Lost “Sesame Street” Episode Removed For Being Too Scary Resurfaces Online

Once upon a time, in the mid-’70s, “Sesame Street” traded its bright, sunny atmosphere for ominous gray skies. Most of us would probably never have known this without the power of the Internet.

An entire episode of the beloved children’s show has resurfaced online after being initially pulled for allegedly being “too scary” for child viewers.

What the hell could be so scary in a place where the air is so sweet, you might ask. It turns out that even “Sesame Street” isn’t impervious to a quirky witch’s broom.

The music video opens with the cheerful, fast-talking David (played by Northern Calloway) exiting Hooper’s shop, struggling to fight his way through powerful gusts of wind.

“Look! Something is falling from the sky!” he shouts pointing up as the wind whirls David drops to one knee and just in the nick of time catches an incoming broom Suddenly the wind stops Why?

Unfortunately, our hero’s troubles are just beginning. Sinister music begins to play, and unbeknownst to David, who should be lurking from around the corner, but the original Wicked Witch of the West himself.

No, you are not in Dorothy’s dream. That’s Margaret Hamilton reprising her role as the only one, the Wicked Witch of the West. Guess that bucket of water didn’t quite do it for her.

“I know I’m not in Oz anymore,” Hamilton says, looking around and concluding that she must be “somewhere over the rainbow.” Determined to find her broom and fly away, she marches to David and demands that he return it.

Unfazed, David doesn’t return the broom right away, but insists she needs to be more careful and treat him with more respect (after all, can’t have an episode of Sesame Street without a life lesson). The reading only further agitates the witch, but David doesn’t flinch. Finally, she tries to snatch the broom, but is electrocuted.

“Oh I forgot!” shouts the evil witch. “I can’t even put a finger on the broom as long as someone else is holding it!” What a strangely specific and important detail to forget. Oh yeah, kids show.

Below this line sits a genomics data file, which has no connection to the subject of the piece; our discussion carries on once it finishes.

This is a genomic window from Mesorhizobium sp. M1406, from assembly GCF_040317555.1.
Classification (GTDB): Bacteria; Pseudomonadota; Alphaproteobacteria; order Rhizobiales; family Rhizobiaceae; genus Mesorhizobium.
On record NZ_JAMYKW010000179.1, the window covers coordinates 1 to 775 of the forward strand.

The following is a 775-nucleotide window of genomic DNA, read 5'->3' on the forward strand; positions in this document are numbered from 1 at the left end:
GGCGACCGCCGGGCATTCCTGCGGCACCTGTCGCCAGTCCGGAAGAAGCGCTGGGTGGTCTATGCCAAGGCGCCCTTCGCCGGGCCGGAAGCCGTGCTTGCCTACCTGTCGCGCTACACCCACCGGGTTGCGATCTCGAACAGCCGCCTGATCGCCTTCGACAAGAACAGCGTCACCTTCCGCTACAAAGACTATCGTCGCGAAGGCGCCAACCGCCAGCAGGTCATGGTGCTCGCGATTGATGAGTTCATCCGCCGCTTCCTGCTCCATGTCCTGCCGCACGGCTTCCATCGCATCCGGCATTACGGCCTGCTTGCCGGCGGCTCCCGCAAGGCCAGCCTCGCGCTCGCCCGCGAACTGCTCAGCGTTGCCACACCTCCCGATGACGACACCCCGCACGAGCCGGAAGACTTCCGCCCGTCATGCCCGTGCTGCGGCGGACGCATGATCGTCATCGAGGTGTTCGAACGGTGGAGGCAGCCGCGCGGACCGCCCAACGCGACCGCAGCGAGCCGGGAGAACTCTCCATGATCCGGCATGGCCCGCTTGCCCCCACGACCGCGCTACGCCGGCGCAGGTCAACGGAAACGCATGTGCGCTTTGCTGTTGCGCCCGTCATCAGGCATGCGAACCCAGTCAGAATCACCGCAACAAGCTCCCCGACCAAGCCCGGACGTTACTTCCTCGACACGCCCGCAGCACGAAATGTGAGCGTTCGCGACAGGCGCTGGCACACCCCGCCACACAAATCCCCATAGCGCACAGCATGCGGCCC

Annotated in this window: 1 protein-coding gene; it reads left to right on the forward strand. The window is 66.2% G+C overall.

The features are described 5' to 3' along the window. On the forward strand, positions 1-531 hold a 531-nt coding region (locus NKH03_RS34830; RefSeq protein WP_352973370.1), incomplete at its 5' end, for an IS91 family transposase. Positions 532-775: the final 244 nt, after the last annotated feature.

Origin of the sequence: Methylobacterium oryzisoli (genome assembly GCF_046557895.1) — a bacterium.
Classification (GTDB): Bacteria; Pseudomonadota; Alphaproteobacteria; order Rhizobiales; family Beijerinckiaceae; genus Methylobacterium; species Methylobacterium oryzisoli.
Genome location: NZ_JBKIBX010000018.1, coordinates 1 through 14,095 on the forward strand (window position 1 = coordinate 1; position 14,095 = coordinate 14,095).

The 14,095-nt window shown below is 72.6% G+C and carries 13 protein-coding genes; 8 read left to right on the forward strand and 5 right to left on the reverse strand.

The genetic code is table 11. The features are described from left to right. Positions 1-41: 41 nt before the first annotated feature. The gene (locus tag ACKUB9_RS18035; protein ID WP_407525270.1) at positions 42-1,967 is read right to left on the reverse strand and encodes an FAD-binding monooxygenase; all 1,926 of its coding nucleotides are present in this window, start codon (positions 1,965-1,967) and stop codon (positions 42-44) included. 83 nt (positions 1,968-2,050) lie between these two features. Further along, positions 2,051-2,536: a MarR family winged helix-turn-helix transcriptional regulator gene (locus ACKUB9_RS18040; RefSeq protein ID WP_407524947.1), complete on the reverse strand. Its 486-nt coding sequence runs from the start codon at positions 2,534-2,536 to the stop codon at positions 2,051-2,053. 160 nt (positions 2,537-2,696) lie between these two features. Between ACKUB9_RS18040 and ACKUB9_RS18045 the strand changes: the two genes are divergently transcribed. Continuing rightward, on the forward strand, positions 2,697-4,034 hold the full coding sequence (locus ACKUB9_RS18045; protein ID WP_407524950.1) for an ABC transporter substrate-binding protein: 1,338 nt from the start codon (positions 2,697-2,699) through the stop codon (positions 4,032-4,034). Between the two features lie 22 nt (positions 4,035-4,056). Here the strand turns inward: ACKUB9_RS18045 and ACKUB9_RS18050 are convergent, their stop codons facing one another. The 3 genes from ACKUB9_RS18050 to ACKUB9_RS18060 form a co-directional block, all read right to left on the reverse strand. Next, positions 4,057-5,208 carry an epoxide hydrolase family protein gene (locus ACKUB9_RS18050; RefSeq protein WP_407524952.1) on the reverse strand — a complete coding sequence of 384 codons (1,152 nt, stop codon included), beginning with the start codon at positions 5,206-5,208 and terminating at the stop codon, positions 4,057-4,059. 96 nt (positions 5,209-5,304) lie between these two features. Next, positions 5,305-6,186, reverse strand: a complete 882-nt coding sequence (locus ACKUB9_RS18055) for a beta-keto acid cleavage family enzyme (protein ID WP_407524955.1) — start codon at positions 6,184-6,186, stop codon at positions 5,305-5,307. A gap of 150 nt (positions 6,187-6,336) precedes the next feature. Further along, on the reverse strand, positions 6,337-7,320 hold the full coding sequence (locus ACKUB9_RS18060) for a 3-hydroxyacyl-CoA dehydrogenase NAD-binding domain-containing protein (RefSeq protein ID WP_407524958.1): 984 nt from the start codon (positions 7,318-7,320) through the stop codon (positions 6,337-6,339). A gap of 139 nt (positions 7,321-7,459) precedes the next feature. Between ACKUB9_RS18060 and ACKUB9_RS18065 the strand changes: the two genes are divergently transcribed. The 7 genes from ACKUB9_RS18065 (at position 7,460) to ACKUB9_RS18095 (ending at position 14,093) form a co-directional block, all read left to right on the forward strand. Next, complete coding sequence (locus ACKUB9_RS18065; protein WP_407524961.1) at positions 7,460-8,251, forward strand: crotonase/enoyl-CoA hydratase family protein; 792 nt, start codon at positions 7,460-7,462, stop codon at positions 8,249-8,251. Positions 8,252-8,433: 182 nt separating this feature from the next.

The Wicked Witch vanishes in smoke and promises that this won’t be the last we’ve seen of her. She terrorizes poor David throughout the episode, including creating an indoor storm and threatening to turn him into a basketball. Wild.

In the end, the Wicked Witch hatches a plan to get her broom back by turning herself into a sweet, regular-looking older woman, a plan so diabolical that she wins Oscar the Grumbler’s heart. The plan works, but the witch still has to ask nicely. So, you know… compromise.

Although Big Bird called the ordeal “interesting and exciting,” the public apparently wasn’t quite convinced. Mike Minnick, who posted the episode to YouTube, claimed it only aired once in the mid-’70s before gaining the appeal for being “too scary for kids.” According to an article published by AV Club, the show was on the receiving end of a deluge of complaints from the parents of shocked children.

Some reminiscent fans agreed that, yes, as kids, the episode was terrifying. One wrote that it “incredibly scared me when I was 5. I would anxiously watch the beginning of every episode after watching this one, just to make sure it wasn’t the ‘witch’ again.”

However, the main feeling shared in the comments was gratitude that the footage was revisited.

“What a joy to watch… I know she terrified me when I was a little girl and watched The Wizard of Oz on television every year. Now it’s just nostalgic to see the original Wicked Witch,” one person wrote.

Another added: “People have no idea how big this is. I really thought I would never see the day. One of the holy grails of lost media has been found.”

Most of the time, the whole thing turned into one giant Margaret Hamilton appreciation party. Here are just some of the heartfelt comments:

“From the bottom of my heart, thank you so much for making this available to watch and experience! This was a really great treat and seeing Margaret Hamilton again as the Wicked Witch brought out the kid in me!”

“Lmao when she turns into a cute little granny and the evil one laughs, I loved it! She is so cute, what a legend.”

Margaret Hamilton…. I love her so much and miss her terribly. I love how 40 years later she was still able to play the Wicked Witch just as incredible as she always was.

You could say Hamilton was born to play a witch. During her interview with Mr. Rogers—yes, Hamilton attended kids’ shows in her heyday—she shared that as a little girl she always dressed up as a witch for Halloween. So it’s no wonder that the chance to play might the most iconic witch of all time made her “very, very happy.”

Hamilton felt that her cackling, green-skinned, shoe-obsessed nature wasn’t so bad, just misunderstood. She said to Mr. Rogers, “Sometimes the kids think she’s a very wicked witch, and I expect she looks like one. … She’s also what we call frustrated … because she never gets what she wants.”

By that definition, there is a little witch in all of us.

This uncovered relic, as traumatic as it might have been, has brought great joy with its epic return. Perhaps even evil witches can be a good resource.

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